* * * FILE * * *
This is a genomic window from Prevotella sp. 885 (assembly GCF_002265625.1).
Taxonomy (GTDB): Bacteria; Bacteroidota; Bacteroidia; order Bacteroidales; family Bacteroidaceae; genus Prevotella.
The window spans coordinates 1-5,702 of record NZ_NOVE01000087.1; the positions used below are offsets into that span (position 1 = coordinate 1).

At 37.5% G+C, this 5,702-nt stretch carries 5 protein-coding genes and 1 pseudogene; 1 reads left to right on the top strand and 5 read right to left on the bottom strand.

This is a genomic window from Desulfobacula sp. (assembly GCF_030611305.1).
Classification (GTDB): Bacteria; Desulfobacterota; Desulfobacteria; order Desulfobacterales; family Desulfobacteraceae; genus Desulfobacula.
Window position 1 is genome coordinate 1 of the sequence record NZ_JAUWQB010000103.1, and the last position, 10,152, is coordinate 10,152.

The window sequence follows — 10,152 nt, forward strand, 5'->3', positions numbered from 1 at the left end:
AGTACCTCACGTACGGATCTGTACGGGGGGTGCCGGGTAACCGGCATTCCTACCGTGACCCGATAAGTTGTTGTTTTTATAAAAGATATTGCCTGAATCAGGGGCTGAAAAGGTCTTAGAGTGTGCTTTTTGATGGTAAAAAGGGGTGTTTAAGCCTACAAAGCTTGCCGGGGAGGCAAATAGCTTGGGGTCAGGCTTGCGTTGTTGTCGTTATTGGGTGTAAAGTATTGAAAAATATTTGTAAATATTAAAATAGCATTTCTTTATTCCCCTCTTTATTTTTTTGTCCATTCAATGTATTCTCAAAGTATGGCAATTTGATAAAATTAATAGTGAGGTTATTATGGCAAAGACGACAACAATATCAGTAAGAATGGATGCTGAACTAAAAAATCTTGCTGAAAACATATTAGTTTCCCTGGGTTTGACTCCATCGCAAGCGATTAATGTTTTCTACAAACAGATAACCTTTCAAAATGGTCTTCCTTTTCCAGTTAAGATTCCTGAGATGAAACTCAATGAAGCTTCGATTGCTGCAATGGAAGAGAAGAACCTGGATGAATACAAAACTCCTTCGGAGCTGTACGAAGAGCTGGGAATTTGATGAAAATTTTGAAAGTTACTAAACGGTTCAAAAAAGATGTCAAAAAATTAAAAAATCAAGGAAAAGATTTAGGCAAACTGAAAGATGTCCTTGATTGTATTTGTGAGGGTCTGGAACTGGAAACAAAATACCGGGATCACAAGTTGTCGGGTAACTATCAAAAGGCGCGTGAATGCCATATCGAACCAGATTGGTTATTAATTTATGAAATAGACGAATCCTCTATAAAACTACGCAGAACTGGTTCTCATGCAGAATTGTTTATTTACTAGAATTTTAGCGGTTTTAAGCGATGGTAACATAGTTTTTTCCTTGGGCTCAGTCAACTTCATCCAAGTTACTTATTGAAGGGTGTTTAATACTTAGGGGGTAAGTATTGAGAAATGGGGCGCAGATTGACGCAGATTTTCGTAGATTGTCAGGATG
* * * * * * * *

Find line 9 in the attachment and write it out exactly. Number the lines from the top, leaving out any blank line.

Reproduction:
AGTACCTCACGTACGGATCTGTACGGGGGGTGCCGGGTAACCGGCATTCCTACCGTGACCCGATAAGTTGTTGTTTTTATAAAAGATATTGCCTGAATCAGGGGCTGAAAAGGTCTTAGAGTGTGCTTTTTGATGGTAAAAAGGGGTGTTTAAGCCTACAAAGCTTGCCGGGGAGGCAAATAGCTTGGGGTCAGGCTTGCGTTGTTGTCGTTATTGGGTGTAAAGTATTGAAAAATATTTGTAAATATTAAAATAGCATTTCTTTATTCCCCTCTTTATTTTTTTGTCCATTCAATGTATTCTCAAAGTATGGCAATTTGATAAAATTAATAGTGAGGTTATTATGGCAAAGACGACAACAATATCAGTAAGAATGGATGCTGAACTAAAAAATCTTGCTGAAAACATATTAGTTTCCCTGGGTTTGACTCCATCGCAAGCGATTAATGTTTTCTACAAACAGATAACCTTTCAAAATGGTCTTCCTTTTCCAGTTAAGATTCCTGAGATGAAACTCAATGAAGCTTCGATTGCTGCAATGGAAGAGAAGAACCTGGATGAATACAAAACTCCTTCGGAGCTGTACGAAGAGCTGGGAATTTGATGAAAATTTTGAAAGTTACTAAACGGTTCAAAAAAGATGTCAAAAAATTAAAAAATCAAGGAAAAGATTTAGGCAAACTGAAAGATGTCCTTGATTGTATTTGTGAGGGTCTGGAACTGGAAACAAAATACCGGGATCACAAGTTGTCGGGTAACTATCAAAAGGCGCGTGAATGCCATATCGAACCAGATTGGTTATTAATTTATGAAATAGACGAATCCTCTATAAAACTACGCAGAACTGGTTCTCATGCAGAATTGTTTATTTACTAGAATTTTAGCGGTTTTAAGCGATGGTAACATAGTTTTTTCCTTGGGCTCAGTCAACTTCATCCAAGTTACTTATTGAAGGGTGTTTAATACTTAGGGGGTAAGTATTGAGAAATGGGGCGCAGATTGACGCAGATTTTCGTAGATTGTCAGGATG